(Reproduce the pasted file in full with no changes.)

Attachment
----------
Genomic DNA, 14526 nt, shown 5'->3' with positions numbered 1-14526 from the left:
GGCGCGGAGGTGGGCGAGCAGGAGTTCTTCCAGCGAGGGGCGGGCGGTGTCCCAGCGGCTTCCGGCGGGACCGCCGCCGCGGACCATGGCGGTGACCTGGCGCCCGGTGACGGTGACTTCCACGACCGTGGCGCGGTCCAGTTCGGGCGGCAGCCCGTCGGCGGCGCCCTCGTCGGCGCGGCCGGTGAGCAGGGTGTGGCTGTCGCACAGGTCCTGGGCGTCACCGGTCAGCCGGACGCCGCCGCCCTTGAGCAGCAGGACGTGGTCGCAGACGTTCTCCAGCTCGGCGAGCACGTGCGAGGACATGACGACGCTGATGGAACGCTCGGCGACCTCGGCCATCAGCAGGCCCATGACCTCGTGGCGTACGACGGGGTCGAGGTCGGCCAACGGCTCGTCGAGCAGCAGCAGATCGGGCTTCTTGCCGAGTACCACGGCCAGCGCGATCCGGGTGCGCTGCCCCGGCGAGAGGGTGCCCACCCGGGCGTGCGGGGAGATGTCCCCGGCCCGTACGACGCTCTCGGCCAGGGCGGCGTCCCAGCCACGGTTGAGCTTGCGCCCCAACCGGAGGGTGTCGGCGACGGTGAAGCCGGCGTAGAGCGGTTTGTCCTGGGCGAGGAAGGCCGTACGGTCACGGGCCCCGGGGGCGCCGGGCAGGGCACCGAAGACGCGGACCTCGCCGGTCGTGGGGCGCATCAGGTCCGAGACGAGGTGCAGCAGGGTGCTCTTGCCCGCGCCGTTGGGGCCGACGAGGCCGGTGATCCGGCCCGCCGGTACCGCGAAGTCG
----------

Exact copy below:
Genomic DNA, 14526 nt, shown 5'->3' with positions numbered 1-14526 from the left:
GGCGCGGAGGTGGGCGAGCAGGAGTTCTTCCAGCGAGGGGCGGGCGGTGTCCCAGCGGCTTCCGGCGGGACCGCCGCCGCGGACCATGGCGGTGACCTGGCGCCCGGTGACGGTGACTTCCACGACCGTGGCGCGGTCCAGTTCGGGCGGCAGCCCGTCGGCGGCGCCCTCGTCGGCGCGGCCGGTGAGCAGGGTGTGGCTGTCGCACAGGTCCTGGGCGTCACCGGTCAGCCGGACGCCGCCGCCCTTGAGCAGCAGGACGTGGTCGCAGACGTTCTCCAGCTCGGCGAGCACGTGCGAGGACATGACGACGCTGATGGAACGCTCGGCGACCTCGGCCATCAGCAGGCCCATGACCTCGTGGCGTACGACGGGGTCGAGGTCGGCCAACGGCTCGTCGAGCAGCAGCAGATCGGGCTTCTTGCCGAGTACCACGGCCAGCGCGATCCGGGTGCGCTGCCCCGGCGAGAGGGTGCCCACCCGGGCGTGCGGGGAGATGTCCCCGGCCCGTACGACGCTCTCGGCCAGGGCGGCGTCCCAGCCACGGTTGAGCTTGCGCCCCAACCGGAGGGTGTCGGCGACGGTGAAGCCGGCGTAGAGCGGTTTGTCCTGGGCGAGGAAGGCCGTACGGTCACGGGCCCCGGGGGCGCCGGGCAGGGCACCGAAGACGCGGACCTCGCCGGTCGTGGGGCGCATCAGGTCCGAGACGAGGTGCAGCAGGGTGCTCTTGCCCGCGCCGTTGGGGCCGACGAGGCCGGTGATCCGGCCCGCCGGTACCGCGAAGTCG